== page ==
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Arch Neurol. 2011 Sep;68(9):1180-4. doi: 10.1001/archneurol.2011.191.

Laboratory abnormalities in patients with myotonic dystrophy type 2.

Author information

1
Neuromuscular Division, Department of Neurology, University of Rochester Medical Center, Rochester, NY 14642, USA. Chad_Heatwole@URMC.Rochester.edu

Abstract

BACKGROUND:

Myotonic dystrophy type 2 (DM2) is a recently discovered adult muscular dystrophy. Similar to DM1, this disease causes progressive debilitating weakness, clinical myotonia, and early cataracts and is thought to cause widespread physiologic dysfunction of multiple organ systems.

OBJECTIVE:

To analyze and compile the laboratory abnormalities of patients with DM2.

DESIGN:

Baseline DM2 laboratory data were compiled representing 68 different types of laboratory tests and 1442 total studies.

SETTING:

University medical center.

PATIENTS:

Eighty-three adults with genetically confirmed or clinically probable DM2 were identified. Of these patients, 49 had documented baseline laboratory screening.

MAIN OUTCOME MEASURES:

The individual frequencies of abnormal laboratory values in the population with DM2 studied.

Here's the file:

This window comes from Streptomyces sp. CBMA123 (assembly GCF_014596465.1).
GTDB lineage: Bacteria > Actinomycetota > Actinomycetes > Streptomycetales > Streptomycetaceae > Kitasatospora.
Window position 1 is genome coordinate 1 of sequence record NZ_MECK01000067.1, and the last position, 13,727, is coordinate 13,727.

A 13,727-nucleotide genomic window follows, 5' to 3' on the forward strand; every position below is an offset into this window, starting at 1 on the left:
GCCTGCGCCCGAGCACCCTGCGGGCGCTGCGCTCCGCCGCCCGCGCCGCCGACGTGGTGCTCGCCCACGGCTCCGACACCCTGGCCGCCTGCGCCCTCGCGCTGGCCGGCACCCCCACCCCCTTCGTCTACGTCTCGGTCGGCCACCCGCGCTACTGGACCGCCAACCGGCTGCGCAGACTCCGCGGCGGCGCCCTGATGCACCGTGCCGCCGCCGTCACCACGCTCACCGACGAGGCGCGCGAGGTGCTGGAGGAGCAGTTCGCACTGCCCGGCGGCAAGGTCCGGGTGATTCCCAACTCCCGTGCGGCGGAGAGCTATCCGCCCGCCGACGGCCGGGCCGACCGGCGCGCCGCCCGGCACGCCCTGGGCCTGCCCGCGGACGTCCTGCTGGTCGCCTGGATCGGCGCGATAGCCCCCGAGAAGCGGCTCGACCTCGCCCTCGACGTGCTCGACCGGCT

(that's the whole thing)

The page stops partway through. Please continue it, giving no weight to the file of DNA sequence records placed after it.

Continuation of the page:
RESULTS:

Of the 1442 studies, results for 359 (24.9%) were outside of their standard reference ranges. Of the 68 types of laboratory tests studied, 43 had values from 15 or more different patients with DM2. The relative frequency of an abnormally elevated laboratory value was greater than 50% in several tests, including the levels of creatine kinase, total cholesterol, lactate dehydrogenase, and alanine aminotransferase. In addition, serum levels of IgG were low in 75% of all patients with DM2 tested, and absolute lymphocyte counts were low in 54% of all patients with DM2 tested.

CONCLUSIONS:

There is a high frequency of laboratory abnormalities in patients with DM2. These abnormalities provide insight into the widespread pathologic manifestations of DM2 and may form a basis for clinical monitoring and disease screening.

PMID:
21911698
PMCID:
PMC3429333
DOI:
10.1001/archneurol.2011.191
[Indexed for MEDLINE]
Free PMC Article
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